Employee 401(k) loans on the rise

Increasingly more employees are damaging their financial futures by borrowing against their 401(k) plans. Retirement plan participants are taking out loans on their investments at an accelerated rate, as reported in Workforce Management.

Researchers from Boston College expect that the trend will continue and companies should expect to see more employee 401(k) loans this year.

With our country’s credit crisis and poor housing market, if they need the money, why shouldn’t employees take out a loan on their 401(k)?

The author of the Retirement Plan Blog explains why it’s a bad idea:
  • They’re losing the earnings on their accounts since there’s less money to invest.
  • The tax shelter advantage is lost since the loan is paid back with after-tax dollars.
  • The interest paid on the loan is not deductible since it’s considered regular consumer debt.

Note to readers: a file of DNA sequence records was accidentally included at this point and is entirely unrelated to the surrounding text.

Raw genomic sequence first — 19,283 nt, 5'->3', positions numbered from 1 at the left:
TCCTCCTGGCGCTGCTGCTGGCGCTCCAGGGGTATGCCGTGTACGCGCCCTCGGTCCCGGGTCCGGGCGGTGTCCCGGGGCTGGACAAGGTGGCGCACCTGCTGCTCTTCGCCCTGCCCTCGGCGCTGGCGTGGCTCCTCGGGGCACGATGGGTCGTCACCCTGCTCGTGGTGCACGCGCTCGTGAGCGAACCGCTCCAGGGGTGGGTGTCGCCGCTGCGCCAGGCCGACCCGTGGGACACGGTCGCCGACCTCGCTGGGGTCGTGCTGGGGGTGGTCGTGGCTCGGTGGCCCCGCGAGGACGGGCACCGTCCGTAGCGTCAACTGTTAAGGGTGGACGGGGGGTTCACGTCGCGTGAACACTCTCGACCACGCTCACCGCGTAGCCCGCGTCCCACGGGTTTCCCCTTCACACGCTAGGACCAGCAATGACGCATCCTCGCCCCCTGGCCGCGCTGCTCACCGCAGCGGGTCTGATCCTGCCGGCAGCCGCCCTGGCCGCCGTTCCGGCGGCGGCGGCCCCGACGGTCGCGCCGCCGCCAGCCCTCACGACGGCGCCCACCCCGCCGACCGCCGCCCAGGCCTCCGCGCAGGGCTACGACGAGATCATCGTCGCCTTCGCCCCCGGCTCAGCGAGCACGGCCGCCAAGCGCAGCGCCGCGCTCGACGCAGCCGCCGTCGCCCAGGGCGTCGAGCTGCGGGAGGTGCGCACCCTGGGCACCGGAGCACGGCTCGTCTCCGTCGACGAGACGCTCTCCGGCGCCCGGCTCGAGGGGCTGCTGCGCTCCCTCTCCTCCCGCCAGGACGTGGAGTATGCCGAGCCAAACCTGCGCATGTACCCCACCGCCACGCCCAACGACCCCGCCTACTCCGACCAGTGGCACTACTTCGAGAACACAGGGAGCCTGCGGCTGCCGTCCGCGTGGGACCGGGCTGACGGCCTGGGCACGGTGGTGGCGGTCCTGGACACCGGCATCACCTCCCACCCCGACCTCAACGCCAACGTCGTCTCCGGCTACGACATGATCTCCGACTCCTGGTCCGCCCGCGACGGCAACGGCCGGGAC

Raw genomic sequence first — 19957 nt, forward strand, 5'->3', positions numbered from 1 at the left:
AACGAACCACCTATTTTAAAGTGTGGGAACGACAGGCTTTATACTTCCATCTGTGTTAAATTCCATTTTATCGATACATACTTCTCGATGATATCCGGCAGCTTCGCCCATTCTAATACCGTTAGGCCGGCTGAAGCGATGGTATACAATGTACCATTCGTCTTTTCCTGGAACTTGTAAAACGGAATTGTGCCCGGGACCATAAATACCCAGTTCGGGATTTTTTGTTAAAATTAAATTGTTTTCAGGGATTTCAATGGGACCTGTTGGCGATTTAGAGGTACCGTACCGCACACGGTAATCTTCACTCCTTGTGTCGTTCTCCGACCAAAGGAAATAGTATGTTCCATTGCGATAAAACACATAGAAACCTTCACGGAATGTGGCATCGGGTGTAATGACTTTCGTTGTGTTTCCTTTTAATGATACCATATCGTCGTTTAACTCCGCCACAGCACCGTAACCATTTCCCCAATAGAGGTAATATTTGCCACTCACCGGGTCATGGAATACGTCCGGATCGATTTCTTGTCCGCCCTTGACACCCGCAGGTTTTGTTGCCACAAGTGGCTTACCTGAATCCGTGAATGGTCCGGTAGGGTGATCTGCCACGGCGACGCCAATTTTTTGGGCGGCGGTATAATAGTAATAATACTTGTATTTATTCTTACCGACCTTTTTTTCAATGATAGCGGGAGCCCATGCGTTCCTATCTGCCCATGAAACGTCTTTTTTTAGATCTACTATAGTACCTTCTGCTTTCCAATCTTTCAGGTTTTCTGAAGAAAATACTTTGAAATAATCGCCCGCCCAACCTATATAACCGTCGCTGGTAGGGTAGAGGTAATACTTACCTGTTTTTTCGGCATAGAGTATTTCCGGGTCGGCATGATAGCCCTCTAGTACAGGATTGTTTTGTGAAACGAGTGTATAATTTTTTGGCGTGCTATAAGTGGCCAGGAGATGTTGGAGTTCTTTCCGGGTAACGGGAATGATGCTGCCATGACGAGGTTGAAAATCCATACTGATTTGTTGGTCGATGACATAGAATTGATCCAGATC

• If the participant terminates employment prior to paying off the loan, the loan has to be repaid or it’s considered a taxable distribution with a 10% penalty tax if the participant is under age 59 1/2.
Some employees don’t even have the benefit of taking out a loan against their 401(k). Less than 50 percent of the workforce, ages 25 to 64, has any kind of defined benefit or defined contribution plan, according to the director of the Boston College Center for Retirement Research.

According to the research, of those eligible to participate in defined contribution plans:

  • 89% do not contribute the maximum
  • 20% to 25% do not contribute at all
  • 45% do not rollover their investment when changing jobs

In companies that have automatic 401(k) enrollment, 86 percent of employees participate.

Automatic enrollment may not always be enough. Participants generally fail to increase the amount of their default contributions over time. According to the research, 61 percent do not increase their contributions above the default.

Educate your employees on why they should contribute to the company's 401(k) plan and coach them on how to effectively manage their money.


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